Phyllobates vittatus, also known as the Golfo-Dulcean Poison frog, hails from Costa Rica. Unlike the other members of the genus, P. vittatus is known to be a fairly shy animal – with my group at home, they are more often heard (once again, a loud trilling call)that seen. Due to this, and their ability to reproduce like rabbits (clutches of 10-20 eggs every couple weeks year round is not unheard of), Phyllobates vittatus has suffered from boom and bust popularity cycles in the wild. At times in the past, vittatus were so common breeders had trouble giving the frog away. At other times, it was very difficult to locate specimens. Unfortunately, this is a common issue with many of the more prolific species of dart frogs in the hobby, and has resulted in species disappearing from the pet trade altogether.
Phyllobates vittatus can easily lay 10-20 eggs every couple weeks.
Like other Phyllobates, vittatus prefers temperatures that are slightly lower than average for dart frogs – temperatures higher than 75F can stress your frogs. To increase your chances of seeing the Golfo-Dulcean Poison Dart Frog in a vivarium, plenty of cover, both in the form of hardscape and plants, and leaf litter should be provided. In the wild, P. vittatus is commonly found near streams and small pools – providing high humidity and a water source will go a long way towards encouraging the frogs to spend more time in the open.
Female Epipedobates anthonyi ‘Santa Isabel’.
The Phantasmal Poison Dart Frog is one of the most under appreciated frogs in the US hobby. E. anthonyi starts out life as a dull, brown frog – it takes a year or more before the frog shows it’s true colors. When mature, anthonyi will be a bright reddish brown frog with stripes, which can range from yellow to blue to green, depending on locale. There are several locales represented in the hobby, with the most common being ‘Santa Isabel’, which most likely represents several populations. I have three different bloodlines of Epipedobates anthonyi ‘Santa Isabel’ in my collection, and the adults in all three groups look distinctly different from the others.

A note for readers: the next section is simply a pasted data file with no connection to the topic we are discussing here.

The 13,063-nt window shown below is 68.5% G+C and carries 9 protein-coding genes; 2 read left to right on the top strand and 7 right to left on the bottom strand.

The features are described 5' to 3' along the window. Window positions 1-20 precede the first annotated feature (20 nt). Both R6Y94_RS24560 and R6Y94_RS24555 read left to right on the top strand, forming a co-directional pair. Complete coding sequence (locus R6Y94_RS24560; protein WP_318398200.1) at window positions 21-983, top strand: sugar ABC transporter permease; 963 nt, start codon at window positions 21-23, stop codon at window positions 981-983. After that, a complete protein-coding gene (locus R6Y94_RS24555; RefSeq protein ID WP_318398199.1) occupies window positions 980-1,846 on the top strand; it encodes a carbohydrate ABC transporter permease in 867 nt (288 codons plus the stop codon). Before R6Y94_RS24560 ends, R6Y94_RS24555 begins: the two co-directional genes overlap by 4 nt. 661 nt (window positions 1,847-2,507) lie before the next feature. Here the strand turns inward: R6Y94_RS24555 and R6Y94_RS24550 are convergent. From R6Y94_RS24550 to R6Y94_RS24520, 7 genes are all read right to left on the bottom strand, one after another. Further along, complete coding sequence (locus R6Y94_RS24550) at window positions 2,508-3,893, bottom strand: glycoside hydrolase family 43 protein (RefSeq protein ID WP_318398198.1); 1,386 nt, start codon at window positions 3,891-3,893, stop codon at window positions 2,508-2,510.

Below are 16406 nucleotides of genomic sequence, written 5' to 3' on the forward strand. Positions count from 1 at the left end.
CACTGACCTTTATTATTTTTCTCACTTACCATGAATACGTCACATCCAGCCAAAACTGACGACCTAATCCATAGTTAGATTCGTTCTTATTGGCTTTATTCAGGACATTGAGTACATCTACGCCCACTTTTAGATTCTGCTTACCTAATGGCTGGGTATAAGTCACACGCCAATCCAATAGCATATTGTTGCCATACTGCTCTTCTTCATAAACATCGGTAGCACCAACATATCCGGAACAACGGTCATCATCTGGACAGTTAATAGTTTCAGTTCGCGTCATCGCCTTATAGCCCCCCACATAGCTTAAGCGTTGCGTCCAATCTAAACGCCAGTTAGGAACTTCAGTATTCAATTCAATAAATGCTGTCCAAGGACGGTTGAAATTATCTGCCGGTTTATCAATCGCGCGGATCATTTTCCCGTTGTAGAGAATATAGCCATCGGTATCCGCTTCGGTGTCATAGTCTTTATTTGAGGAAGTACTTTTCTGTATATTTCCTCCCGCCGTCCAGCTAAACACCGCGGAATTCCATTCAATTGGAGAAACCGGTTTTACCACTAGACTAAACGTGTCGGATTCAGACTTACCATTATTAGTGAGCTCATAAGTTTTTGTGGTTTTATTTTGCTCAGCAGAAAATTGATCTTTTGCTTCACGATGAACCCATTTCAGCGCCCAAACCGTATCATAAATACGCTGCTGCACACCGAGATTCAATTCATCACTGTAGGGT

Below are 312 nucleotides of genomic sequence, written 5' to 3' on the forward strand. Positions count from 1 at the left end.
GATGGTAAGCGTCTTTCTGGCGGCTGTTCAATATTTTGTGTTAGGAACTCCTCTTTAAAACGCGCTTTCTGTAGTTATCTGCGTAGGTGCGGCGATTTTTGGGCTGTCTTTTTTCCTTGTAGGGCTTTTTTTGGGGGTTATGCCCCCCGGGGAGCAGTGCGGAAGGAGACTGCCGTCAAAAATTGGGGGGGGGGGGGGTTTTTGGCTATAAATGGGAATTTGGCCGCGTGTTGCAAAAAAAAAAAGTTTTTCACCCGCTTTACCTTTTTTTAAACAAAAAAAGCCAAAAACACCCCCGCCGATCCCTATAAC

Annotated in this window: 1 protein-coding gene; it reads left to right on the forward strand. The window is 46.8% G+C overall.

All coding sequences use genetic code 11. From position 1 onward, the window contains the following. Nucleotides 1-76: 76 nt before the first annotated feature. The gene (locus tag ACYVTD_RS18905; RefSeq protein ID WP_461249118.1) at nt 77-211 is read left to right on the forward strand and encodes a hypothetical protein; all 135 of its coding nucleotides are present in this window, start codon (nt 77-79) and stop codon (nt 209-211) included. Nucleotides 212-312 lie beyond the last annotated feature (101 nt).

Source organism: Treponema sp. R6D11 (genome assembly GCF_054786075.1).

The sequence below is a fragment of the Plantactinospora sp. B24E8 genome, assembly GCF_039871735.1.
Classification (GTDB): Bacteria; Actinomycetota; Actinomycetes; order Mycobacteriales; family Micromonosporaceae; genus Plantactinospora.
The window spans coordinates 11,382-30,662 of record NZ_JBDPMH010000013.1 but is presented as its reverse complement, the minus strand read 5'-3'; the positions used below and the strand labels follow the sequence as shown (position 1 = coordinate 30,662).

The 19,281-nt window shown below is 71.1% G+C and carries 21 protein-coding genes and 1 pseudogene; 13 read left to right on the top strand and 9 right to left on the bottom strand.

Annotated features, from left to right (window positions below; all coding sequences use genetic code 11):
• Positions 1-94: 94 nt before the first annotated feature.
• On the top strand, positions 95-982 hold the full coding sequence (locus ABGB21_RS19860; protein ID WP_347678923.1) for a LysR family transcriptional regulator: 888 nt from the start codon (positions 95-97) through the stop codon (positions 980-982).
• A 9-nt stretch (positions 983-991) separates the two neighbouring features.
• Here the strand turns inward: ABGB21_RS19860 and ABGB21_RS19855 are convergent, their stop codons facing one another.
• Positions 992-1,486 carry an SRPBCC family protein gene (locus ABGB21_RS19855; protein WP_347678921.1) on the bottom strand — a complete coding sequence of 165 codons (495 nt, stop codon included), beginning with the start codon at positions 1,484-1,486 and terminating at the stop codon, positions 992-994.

Epipedobates anthonyi makes a striking contrast in a well planted vivarium.
These are fairly small frogs, with adults being about 1 – 1.25 inches long, making them ideal for smaller vivaria in the 10-20g range. A group of 4 animals will do well in a vivarium as small as a 20H. These frogs can be flighty when young, but generally grow into fairly bold, visible animals. A group of E. anthonyi is a sight to behold in a well planted vivarium with a water feature. Anthonyi are commonly found in association to streams, ponds, pools, or even irrigation ditches in their natural habitat – they are not picky about what kind of water feature they are provided, but certainly will utilize one, both in their everyday behaviors and breeding.
Epipedobates anthonyi ‘Santa Isabel’ male calling.
Male anthonyi will emit a loug, trilling call that is very similar to that of Phyllobates, but higher pitched. They also call much more regularly, and don’t seem to mind calling out challenges to other species, such as Dendrobates leucomelas. E. anthonyi can lay up to 25 eggs per clutch, even though clutches of 10-15 eggs is more common. If left to their own devices, a male anthonyi will transport all of the tadpoles produced from a clutch to a water source at one time – when I first witnessed this, it appeared a large, withering, black mass was hopping across the vivarium.
Phyllobates and Epipedobates are two genus of poison dart frogs that could hardly be considered mainstream (if any dart frogs can be considered mainstream). Fortunately for the average hobbyist, these species are fairly easy to reproduce in captivity, are hardy, and (for the most part) bold. If you’re looking for something a little different than your typical dart frog, look no further than Phyllobates or Epipedobates.